Rebecca Palpant Shimkets, M.S.
Assistant Director, The Rosalynn Carter Fellowships for Mental Health Journalism, Mental Health Program at The Carter Center
This is, we anticipate, the first of several occasional contributions from The Carter Center relating to its efforts to improve mental health reporting. The American public and the media influence how decision-makers develop, implement, evaluate, and revise policy. Because of the tremendous impact the media has on public opinion and, ultimately, on policymaking, journalists and other media participants must be comfortable with mental health conditions and the people these conditions affect. We encourage you to share your experiences, thoughts, and opinions to help The Carter Center understand and address the good, the bad, and the ugly in the portrayal of and reporting about mental illness in the media. –CFYM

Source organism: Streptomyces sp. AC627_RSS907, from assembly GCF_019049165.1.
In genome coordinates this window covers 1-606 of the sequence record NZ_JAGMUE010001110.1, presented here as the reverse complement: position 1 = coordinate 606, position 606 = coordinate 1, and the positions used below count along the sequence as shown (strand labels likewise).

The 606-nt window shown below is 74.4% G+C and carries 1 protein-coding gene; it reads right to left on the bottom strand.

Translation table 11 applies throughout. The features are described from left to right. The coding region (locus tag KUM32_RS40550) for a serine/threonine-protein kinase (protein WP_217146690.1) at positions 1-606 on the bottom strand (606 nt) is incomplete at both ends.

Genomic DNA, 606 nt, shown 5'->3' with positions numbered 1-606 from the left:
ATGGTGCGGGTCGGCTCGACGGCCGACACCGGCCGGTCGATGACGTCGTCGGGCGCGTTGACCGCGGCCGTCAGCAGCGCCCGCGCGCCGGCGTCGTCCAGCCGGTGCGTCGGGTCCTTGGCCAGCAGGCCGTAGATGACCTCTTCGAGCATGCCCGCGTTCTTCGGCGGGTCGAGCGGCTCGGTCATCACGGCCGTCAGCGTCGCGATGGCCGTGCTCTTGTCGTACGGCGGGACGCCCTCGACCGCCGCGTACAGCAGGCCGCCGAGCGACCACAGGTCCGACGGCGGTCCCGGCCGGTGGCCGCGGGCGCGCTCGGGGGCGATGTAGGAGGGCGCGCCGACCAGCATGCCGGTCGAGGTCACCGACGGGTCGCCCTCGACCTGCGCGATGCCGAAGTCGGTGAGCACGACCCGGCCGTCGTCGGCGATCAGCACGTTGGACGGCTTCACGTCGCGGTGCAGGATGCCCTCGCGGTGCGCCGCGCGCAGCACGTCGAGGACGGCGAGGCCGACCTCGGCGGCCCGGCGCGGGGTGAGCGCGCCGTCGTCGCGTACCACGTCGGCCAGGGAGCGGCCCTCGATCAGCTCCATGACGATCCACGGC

Though nearly one in four adults in the United States experiences a mental illness each year, mental health issues are often covered in the media through the lens of national tragedies or sensationalist news stories.
Unbalanced or shock-value news stories only serve to perpetuate harmful stigma and discrimination against so many valuable members of our communities. Whether a next door neighbor, a teammate in a pickup basketball game at the gym, or a fellow church member, all of us know someone who has a mental illness. But too often, the majority of our friends, family members, or co-workers avoid effective treatment out of fear that they will be stigmatized or discriminated against because of their medical conditions.